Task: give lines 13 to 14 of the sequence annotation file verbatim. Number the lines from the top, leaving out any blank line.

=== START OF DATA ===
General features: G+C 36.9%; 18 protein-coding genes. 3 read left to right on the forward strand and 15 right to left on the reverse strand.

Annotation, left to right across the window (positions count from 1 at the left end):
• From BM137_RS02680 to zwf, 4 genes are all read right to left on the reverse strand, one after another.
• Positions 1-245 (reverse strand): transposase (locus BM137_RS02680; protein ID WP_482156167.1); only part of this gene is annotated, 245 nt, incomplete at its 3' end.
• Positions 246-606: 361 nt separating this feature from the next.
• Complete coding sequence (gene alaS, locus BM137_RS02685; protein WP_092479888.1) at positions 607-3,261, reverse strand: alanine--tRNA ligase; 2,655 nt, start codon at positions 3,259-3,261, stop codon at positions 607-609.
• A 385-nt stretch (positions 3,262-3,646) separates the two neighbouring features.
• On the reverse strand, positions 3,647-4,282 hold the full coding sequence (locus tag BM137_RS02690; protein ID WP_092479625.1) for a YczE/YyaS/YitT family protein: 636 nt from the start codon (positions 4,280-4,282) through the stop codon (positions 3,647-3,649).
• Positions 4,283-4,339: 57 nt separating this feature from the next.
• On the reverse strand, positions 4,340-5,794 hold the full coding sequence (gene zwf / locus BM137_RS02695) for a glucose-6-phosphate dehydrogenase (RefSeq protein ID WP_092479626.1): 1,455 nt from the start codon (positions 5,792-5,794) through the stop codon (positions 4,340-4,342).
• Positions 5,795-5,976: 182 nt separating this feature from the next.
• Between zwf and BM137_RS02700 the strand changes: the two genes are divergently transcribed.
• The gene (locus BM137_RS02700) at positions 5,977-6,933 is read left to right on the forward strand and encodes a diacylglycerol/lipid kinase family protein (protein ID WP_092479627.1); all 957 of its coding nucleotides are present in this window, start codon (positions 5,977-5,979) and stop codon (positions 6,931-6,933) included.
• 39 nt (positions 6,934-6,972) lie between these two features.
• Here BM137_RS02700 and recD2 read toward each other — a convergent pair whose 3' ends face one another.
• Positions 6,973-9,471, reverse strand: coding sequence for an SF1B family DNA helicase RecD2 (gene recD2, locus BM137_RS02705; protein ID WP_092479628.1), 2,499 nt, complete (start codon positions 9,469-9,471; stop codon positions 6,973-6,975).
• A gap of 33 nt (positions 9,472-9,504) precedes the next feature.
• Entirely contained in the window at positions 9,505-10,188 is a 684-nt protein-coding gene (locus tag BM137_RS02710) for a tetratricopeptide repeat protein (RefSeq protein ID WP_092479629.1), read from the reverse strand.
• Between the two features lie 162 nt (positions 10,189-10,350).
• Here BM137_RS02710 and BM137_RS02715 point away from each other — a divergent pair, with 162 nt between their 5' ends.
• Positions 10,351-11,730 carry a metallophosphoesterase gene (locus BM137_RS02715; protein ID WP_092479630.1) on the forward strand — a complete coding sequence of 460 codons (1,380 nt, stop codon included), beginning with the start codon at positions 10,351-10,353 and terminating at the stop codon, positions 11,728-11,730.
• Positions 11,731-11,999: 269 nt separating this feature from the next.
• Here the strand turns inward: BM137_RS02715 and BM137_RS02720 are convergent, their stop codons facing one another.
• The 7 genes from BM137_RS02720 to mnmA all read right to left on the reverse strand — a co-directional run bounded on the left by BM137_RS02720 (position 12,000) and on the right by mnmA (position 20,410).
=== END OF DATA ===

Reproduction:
• The gene (locus BM137_RS02700) at positions 5,977-6,933 is read left to right on the forward strand and encodes a diacylglycerol/lipid kinase family protein (protein ID WP_092479627.1); all 957 of its coding nucleotides are present in this window, start codon (positions 5,977-5,979) and stop codon (positions 6,931-6,933) included.
• 39 nt (positions 6,934-6,972) lie between these two features.